Gapers Block has ceased publication.

Gapers Block published from April 22, 2003 to Jan. 1, 2016. The site will remain up in archive form. Please visit Third Coast Review, a new site by several GB alumni.
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Thursday, February 29

Gapers Block

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Craig / March 23, 2004 12:37 PM

Having just spent the past month searching for apartments with my wife I would say...

1) Patience.
2) The Reader's website. Keyword searching is, well, key.
3) Check-off sheets for each apartment so you don't forget to ask the important questions... this is also a good spot for notes like "2 bedrooms" really meant 1.25 bedrooms.
4) Nicknames for the various aprtments you see, because addresses all start to run together. 1620 N Winchester doesn't jog the memory, but "stinky nacho house" does.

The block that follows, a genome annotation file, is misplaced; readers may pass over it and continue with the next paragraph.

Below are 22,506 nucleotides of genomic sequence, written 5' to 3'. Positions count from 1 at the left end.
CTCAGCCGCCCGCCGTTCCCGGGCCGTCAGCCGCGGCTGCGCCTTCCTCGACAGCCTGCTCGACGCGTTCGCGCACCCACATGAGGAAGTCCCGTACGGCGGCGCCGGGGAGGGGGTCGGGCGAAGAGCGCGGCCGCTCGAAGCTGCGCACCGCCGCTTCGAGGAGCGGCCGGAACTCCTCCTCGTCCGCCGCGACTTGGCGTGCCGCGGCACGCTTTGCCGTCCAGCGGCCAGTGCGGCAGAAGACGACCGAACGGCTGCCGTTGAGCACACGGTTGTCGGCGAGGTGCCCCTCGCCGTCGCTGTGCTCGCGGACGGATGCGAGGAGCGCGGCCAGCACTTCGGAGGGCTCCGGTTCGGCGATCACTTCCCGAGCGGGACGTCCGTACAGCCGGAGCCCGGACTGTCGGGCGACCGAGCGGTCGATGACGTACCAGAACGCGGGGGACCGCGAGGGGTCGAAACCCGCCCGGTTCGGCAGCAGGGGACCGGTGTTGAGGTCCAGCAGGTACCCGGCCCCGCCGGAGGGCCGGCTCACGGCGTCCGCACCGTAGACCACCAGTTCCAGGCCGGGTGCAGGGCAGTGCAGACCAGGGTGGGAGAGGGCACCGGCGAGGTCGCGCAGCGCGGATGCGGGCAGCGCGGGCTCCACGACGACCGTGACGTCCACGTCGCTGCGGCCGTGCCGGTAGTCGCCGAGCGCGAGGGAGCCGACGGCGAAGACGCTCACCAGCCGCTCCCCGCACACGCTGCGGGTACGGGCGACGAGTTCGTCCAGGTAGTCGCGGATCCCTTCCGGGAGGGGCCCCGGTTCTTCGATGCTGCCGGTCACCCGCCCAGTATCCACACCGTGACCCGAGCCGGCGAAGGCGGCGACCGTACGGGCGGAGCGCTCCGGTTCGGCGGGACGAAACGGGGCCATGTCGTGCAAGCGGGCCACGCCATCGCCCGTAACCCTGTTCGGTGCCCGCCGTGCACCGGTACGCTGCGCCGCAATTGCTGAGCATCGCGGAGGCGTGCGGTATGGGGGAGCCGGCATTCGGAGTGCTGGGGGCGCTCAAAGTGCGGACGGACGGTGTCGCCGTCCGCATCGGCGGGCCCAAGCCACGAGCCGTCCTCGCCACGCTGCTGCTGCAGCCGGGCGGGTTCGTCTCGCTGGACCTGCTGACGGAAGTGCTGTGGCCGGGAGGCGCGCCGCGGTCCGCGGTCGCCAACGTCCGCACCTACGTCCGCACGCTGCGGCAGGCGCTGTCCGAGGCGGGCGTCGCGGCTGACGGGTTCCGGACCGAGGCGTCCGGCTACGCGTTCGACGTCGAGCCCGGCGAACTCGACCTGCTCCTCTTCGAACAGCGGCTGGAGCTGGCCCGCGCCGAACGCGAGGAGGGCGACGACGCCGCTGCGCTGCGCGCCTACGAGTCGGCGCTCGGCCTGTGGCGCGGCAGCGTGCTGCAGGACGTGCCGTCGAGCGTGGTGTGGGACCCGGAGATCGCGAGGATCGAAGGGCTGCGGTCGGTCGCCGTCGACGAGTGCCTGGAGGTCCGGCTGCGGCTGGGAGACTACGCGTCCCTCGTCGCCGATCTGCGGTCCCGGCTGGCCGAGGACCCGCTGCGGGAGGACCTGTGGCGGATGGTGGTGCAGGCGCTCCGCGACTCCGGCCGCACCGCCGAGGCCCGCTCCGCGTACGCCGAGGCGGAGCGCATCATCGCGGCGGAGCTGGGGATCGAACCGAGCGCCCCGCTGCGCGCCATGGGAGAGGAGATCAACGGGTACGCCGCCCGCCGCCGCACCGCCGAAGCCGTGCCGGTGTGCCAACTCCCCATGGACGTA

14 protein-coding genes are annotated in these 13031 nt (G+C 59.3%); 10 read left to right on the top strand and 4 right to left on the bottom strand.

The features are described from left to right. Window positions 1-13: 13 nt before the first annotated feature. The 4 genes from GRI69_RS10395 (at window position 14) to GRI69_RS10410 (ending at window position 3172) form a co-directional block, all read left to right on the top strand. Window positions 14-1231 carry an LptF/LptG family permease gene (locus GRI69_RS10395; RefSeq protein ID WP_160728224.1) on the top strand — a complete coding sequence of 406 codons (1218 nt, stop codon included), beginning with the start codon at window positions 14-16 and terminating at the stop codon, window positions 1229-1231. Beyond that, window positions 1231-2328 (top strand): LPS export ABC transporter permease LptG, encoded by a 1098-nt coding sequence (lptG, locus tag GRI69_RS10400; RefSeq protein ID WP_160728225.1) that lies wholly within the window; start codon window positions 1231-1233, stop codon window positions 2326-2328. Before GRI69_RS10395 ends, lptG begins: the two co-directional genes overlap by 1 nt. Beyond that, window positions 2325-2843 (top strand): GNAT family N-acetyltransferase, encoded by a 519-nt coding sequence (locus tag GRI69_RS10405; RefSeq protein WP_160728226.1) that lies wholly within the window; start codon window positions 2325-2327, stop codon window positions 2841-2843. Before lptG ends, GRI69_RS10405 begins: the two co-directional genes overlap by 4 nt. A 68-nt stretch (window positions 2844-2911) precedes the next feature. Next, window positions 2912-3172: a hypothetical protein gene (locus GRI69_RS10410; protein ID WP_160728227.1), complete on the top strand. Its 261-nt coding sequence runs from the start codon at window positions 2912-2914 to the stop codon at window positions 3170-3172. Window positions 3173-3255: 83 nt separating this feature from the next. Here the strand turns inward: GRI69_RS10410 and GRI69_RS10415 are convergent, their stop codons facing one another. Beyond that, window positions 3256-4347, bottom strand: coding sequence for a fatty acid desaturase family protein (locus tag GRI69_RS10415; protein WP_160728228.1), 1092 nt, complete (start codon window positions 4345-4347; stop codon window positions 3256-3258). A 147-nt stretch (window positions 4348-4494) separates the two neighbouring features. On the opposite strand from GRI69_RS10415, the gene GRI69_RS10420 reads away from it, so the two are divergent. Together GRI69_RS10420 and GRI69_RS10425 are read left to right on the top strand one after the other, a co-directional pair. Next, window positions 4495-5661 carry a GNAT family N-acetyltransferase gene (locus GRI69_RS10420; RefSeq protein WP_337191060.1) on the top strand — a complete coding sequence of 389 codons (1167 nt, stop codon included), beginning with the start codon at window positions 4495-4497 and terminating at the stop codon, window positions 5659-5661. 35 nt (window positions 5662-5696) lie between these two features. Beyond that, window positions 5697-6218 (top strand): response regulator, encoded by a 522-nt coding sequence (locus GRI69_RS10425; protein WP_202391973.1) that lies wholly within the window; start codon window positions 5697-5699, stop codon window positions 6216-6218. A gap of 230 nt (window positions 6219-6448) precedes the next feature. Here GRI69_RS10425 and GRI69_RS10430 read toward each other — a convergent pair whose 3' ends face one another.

5) Lots of money. First month's rent + Application fee + 2 months rent security deposit = A lot of effing bling.

Pete / March 23, 2004 12:43 PM

Not sure if this meant "things to bring with you" or "things the apartment must have." Regarding the latter:

1. Landlord-paid heat.
2. Reasonable on-street parking.
3. No rave kids living next door.
4. Street door which locks from outside.
5. Nearly-empty box of rat poison discretely hidden.

Naz / March 23, 2004 12:45 PM

We meant the latter but the former is pretty interesting too.

Pete / March 23, 2004 12:45 PM

Make that:

4. Street door which locks from inside.

(I discovered the value of this through a rather painful, traumatic and expensive incident.)

anne / March 23, 2004 12:51 PM

Windows that open without shattering. Found out the hard way. Mine either don't open or break into bits.

I have added "windows" to my checklist.

Jeff / March 23, 2004 12:56 PM

I hear that it helps if you have money, good credit, and a job. But this is all secondhand, as I know nothing of any of these things.